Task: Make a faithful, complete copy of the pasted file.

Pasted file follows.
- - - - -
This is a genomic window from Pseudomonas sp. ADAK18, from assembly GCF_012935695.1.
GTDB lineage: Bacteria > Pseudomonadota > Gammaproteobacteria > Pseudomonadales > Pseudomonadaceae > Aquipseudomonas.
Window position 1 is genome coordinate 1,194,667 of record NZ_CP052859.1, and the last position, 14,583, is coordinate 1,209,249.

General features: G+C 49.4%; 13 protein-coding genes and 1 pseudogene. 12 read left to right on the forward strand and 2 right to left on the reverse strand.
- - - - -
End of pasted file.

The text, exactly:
This is a genomic window from Pseudomonas sp. ADAK18, from assembly GCF_012935695.1.
GTDB lineage: Bacteria > Pseudomonadota > Gammaproteobacteria > Pseudomonadales > Pseudomonadaceae > Aquipseudomonas.
Window position 1 is genome coordinate 1,194,667 of record NZ_CP052859.1, and the last position, 14,583, is coordinate 1,209,249.

General features: G+C 49.4%; 13 protein-coding genes and 1 pseudogene. 12 read left to right on the forward strand and 2 right to left on the reverse strand.